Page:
Director/Writer: Sean Ackerman
Stars: Trevor Morgan, Rumer Willis and Robert Loggia
Preston (Trevor Morgan) is a star physicist who just graduated from college and is on his way to graduate school. At a party after commencement, he comes to the aid of Kate (Rumer Willis) who is having an argument with her boyfriend. They leave the party through a bathroom window, and Preston escorts Kate to her apartment. There she asks Preston if he would be up for driving her to her parent’s home–a barrier island in Florida. He initially finds the request odd, but relents after he finds out he can stay at the hotel her parents own. Once at the hotel Preston is immediately invited to visit John (Robert Loggia), Kate’s dying grandfather, at his house.
The meeting is awkward; John speaks of his impending death, what will happen to his property after he dies, how he has no money, and eventually speaks in riddles. Later that day at the hotel, Preston meets Kate’s parents. Initial pleasantries are ruined when Preston asks if John is the maternal or paternal grandfather. Kate leaves the table and her mother speaks to Preston in a confrontational tone. What follows is Preston’s & Kate’s journey to know each other, and Preston’s search for what mystery surrounds Kate’s family.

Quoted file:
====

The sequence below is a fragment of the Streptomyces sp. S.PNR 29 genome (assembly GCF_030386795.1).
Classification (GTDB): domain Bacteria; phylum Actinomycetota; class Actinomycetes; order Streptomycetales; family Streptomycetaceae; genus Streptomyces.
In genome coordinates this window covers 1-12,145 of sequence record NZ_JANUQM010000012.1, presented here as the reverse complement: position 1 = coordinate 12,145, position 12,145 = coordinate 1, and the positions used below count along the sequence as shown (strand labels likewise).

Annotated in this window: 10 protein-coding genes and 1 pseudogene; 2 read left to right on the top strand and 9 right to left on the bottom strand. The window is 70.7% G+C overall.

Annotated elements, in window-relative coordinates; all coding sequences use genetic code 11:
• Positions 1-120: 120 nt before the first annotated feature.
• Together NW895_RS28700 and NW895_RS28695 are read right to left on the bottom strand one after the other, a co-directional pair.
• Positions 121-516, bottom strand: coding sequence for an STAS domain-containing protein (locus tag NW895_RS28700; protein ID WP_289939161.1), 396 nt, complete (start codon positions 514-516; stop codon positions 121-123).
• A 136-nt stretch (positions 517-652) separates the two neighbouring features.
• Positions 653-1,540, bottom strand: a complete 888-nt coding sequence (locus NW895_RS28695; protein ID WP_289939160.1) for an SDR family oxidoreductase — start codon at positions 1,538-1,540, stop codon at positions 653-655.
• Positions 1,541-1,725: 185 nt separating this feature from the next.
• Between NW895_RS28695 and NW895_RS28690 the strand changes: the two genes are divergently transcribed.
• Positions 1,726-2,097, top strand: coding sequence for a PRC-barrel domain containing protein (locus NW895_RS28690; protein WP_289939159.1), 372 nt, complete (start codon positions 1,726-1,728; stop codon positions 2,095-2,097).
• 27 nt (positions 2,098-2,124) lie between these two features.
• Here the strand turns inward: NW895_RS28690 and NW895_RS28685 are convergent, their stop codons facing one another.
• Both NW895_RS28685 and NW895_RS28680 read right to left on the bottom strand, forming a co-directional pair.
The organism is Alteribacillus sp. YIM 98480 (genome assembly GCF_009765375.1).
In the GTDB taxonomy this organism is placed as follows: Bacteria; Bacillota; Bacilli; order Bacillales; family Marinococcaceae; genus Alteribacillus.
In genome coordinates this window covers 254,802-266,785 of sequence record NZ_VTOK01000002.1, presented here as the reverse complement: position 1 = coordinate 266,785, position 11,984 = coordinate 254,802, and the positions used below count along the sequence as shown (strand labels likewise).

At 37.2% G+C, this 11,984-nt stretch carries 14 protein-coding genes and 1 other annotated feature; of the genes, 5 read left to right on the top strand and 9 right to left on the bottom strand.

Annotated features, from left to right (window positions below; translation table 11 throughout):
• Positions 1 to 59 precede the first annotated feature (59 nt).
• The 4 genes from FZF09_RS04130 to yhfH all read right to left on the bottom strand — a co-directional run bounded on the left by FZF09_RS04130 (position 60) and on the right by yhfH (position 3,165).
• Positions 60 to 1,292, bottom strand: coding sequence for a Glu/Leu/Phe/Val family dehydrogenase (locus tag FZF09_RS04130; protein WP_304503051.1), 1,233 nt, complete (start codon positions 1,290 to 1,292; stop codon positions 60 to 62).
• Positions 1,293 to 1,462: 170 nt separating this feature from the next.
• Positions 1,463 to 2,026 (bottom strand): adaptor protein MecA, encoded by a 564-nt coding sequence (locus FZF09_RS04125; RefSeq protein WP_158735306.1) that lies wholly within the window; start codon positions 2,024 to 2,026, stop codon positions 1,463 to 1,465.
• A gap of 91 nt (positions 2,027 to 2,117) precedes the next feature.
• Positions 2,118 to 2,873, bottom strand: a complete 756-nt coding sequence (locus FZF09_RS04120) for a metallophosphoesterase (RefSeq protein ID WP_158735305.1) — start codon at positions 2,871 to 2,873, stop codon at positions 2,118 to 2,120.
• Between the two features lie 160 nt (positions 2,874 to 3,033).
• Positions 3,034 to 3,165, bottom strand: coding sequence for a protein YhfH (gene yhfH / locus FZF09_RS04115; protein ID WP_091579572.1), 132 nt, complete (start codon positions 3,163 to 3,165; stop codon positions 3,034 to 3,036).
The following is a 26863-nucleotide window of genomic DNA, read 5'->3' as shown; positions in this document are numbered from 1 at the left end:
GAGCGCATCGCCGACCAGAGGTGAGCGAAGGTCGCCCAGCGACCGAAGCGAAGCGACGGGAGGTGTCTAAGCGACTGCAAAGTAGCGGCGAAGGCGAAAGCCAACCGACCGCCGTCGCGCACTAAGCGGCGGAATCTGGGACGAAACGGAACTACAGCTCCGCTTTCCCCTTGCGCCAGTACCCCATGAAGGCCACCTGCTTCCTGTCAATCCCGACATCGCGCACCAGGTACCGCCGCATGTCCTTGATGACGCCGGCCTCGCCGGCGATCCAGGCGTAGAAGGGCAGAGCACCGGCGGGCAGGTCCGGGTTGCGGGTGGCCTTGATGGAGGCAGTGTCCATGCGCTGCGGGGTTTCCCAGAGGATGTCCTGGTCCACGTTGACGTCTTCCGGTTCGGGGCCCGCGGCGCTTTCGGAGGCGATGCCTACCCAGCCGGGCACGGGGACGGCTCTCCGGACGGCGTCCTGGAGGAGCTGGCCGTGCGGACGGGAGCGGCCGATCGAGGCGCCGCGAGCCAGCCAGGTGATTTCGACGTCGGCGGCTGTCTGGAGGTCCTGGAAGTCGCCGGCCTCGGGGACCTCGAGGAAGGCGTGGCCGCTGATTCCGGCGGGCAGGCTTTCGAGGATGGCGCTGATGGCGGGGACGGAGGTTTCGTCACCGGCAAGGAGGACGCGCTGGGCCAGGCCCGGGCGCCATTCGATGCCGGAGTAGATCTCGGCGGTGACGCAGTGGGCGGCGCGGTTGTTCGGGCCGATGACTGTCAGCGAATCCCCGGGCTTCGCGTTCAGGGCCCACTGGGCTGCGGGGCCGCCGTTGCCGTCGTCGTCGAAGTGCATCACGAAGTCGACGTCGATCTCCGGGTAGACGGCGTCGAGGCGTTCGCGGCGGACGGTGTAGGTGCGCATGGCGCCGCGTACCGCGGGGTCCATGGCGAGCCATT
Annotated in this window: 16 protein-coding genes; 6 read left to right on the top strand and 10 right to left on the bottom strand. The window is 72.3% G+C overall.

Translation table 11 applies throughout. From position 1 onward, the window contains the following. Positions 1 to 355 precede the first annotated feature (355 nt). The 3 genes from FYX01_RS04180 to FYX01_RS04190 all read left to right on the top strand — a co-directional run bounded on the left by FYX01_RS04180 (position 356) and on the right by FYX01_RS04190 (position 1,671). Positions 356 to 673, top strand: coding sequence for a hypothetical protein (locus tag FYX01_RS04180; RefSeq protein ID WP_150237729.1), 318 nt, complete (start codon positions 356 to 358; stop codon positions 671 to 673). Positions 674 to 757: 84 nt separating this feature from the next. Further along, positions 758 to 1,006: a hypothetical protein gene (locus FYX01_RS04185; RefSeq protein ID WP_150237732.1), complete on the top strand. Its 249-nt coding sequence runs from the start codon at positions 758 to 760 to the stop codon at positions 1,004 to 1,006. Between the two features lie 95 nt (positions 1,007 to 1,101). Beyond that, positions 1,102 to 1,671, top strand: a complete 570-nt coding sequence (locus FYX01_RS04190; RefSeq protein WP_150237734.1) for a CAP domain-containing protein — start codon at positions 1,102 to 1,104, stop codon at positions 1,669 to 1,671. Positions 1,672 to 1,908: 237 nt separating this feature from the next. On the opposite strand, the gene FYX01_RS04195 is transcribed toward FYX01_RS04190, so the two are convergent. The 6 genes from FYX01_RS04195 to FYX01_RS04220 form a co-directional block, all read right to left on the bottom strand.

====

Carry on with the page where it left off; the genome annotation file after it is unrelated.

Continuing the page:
The story suffers from weak character motivations. The reasoning behind the central mystery is minimal when compared to the ramifications of its consequences. In other words, risking my job for a $1,000,000 may cause me to think, risking it for $100 isn’t worth it. Events and decisions seemed to happen more because the script said so rather than for valid reasons. Why did John talk in riddles? It may have been the first time he met Preston and there was no built trust, but why be so vague?
The film starts off strong with good character development doing a good job showing us the characters as opposed to telling us about them. But once Preston and Kate reach Florida the story begins to drag. After the initial awkwardness of meeting John and Kate’s parents the movie begins to focus on Preston & Kate’s courtship, and it feels like it stays there for a while. Then, almost from nowhere, it switches gears into mystery solving mode and the consequences of its solution.
The acting is hit and miss. Both Trevor Morgan and Robert Loggia do good jobs with their performances. Unfortunately the same cannot be said for Rumer Willis and Erin Dilly (Kate’s Mother). Rumer has potential, but is wooden. Erin seemed off at first, but then delivers a solid performance at the end during a critical moment.
The film, in the end, looks good but cannot overcome its weak story and overall average performances.
Grade = C-